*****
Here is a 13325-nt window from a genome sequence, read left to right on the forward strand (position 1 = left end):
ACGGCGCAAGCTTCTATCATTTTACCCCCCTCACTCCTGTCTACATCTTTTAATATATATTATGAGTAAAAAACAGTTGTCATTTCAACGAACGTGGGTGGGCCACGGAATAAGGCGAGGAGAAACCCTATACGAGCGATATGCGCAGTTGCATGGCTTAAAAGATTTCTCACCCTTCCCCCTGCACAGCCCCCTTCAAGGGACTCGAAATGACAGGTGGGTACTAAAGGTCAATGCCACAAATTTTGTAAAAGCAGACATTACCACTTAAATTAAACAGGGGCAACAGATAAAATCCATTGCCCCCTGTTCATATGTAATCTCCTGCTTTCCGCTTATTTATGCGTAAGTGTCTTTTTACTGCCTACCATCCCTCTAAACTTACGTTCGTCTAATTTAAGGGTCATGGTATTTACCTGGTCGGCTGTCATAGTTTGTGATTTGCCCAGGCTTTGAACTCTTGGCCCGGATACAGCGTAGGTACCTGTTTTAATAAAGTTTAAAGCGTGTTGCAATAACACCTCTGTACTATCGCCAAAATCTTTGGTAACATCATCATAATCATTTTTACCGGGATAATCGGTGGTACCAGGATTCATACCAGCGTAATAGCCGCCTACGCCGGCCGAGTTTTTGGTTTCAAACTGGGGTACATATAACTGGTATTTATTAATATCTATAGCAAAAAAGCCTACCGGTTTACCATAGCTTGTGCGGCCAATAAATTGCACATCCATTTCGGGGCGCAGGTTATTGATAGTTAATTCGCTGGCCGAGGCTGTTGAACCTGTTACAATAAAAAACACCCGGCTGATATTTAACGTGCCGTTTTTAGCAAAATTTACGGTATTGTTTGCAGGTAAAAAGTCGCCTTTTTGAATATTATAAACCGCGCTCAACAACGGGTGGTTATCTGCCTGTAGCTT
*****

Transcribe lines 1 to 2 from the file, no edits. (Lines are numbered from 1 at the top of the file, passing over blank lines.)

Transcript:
Here is a 13325-nt window from a genome sequence, read left to right on the forward strand (position 1 = left end):
ACGGCGCAAGCTTCTATCATTTTACCCCCCTCACTCCTGTCTACATCTTTTAATATATATTATGAGTAAAAAACAGTTGTCATTTCAACGAACGTGGGTGGGCCACGGAATAAGGCGAGGAGAAACCCTATACGAGCGATATGCGCAGTTGCATGGCTTAAAAGATTTCTCACCCTTCCCCCTGCACAGCCCCCTTCAAGGGACTCGAAATGACAGGTGGGTACTAAAGGTCAATGCCACAAATTTTGTAAAAGCAGACATTACCACTTAAATTAAACAGGGGCAACAGATAAAATCCATTGCCCCCTGTTCATATGTAATCTCCTGCTTTCCGCTTATTTATGCGTAAGTGTCTTTTTACTGCCTACCATCCCTCTAAACTTACGTTCGTCTAATTTAAGGGTCATGGTATTTACCTGGTCGGCTGTCATAGTTTGTGATTTGCCCAGGCTTTGAACTCTTGGCCCGGATACAGCGTAGGTACCTGTTTTAATAAAGTTTAAAGCGTGTTGCAATAACACCTCTGTACTATCGCCAAAATCTTTGGTAACATCATCATAATCATTTTTACCGGGATAATCGGTGGTACCAGGATTCATACCAGCGTAATAGCCGCCTACGCCGGCCGAGTTTTTGGTTTCAAACTGGGGTACATATAACTGGTATTTATTAATATCTATAGCAAAAAAGCCTACCGGTTTACCATAGCTTGTGCGGCCAATAAATTGCACATCCATTTCGGGGCGCAGGTTATTGATAGTTAATTCGCTGGCCGAGGCTGTTGAACCTGTTACAATAAAAAACACCCGGCTGATATTTAACGTGCCGTTTTTAGCAAAATTTACGGTATTGTTTGCAGGTAAAAAGTCGCCTTTTTGAATATTATAAACCGCGCTCAACAACGGGTGGTTATCTGCCTGTAGCTT